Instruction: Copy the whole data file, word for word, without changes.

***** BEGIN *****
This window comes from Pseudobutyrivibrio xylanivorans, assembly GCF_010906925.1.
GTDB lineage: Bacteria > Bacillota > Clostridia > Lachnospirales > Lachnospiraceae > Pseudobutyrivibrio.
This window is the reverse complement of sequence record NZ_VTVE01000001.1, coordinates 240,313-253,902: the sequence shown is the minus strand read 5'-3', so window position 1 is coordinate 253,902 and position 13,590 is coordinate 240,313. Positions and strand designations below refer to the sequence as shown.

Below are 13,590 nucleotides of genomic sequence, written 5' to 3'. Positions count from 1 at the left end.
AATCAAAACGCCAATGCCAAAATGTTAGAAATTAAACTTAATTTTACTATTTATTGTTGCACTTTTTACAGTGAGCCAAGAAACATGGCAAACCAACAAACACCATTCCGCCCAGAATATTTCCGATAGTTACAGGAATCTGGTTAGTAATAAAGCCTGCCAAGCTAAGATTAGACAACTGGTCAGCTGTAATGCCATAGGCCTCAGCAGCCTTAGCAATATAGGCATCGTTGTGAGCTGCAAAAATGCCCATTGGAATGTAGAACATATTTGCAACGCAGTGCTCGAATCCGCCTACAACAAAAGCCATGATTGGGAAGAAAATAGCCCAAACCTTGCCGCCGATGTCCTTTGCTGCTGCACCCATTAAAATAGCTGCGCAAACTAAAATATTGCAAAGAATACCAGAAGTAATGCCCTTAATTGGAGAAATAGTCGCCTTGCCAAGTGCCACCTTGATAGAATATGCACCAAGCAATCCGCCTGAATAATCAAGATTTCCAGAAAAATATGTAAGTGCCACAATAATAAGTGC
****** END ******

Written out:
This window comes from Pseudobutyrivibrio xylanivorans, assembly GCF_010906925.1.
GTDB lineage: Bacteria > Bacillota > Clostridia > Lachnospirales > Lachnospiraceae > Pseudobutyrivibrio.
This window is the reverse complement of sequence record NZ_VTVE01000001.1, coordinates 240,313-253,902: the sequence shown is the minus strand read 5'-3', so window position 1 is coordinate 253,902 and position 13,590 is coordinate 240,313. Positions and strand designations below refer to the sequence as shown.

Below are 13,590 nucleotides of genomic sequence, written 5' to 3'. Positions count from 1 at the left end.
AATCAAAACGCCAATGCCAAAATGTTAGAAATTAAACTTAATTTTACTATTTATTGTTGCACTTTTTACAGTGAGCCAAGAAACATGGCAAACCAACAAACACCATTCCGCCCAGAATATTTCCGATAGTTACAGGAATCTGGTTAGTAATAAAGCCTGCCAAGCTAAGATTAGACAACTGGTCAGCTGTAATGCCATAGGCCTCAGCAGCCTTAGCAATATAGGCATCGTTGTGAGCTGCAAAAATGCCCATTGGAATGTAGAACATATTTGCAACGCAGTGCTCGAATCCGCCTACAACAAAAGCCATGATTGGGAAGAAAATAGCCCAAACCTTGCCGCCGATGTCCTTTGCTGCTGCACCCATTAAAATAGCTGCGCAAACTAAAATATTGCAAAGAATACCAGAAGTAATGCCCTTAATTGGAGAAATAGTCGCCTTGCCAAGTGCCACCTTGATAGAATATGCACCAAGCAATCCGCCTGAATAATCAAGATTTCCAGAAAAATATGTAAGTGCCACAATAATAAGTGC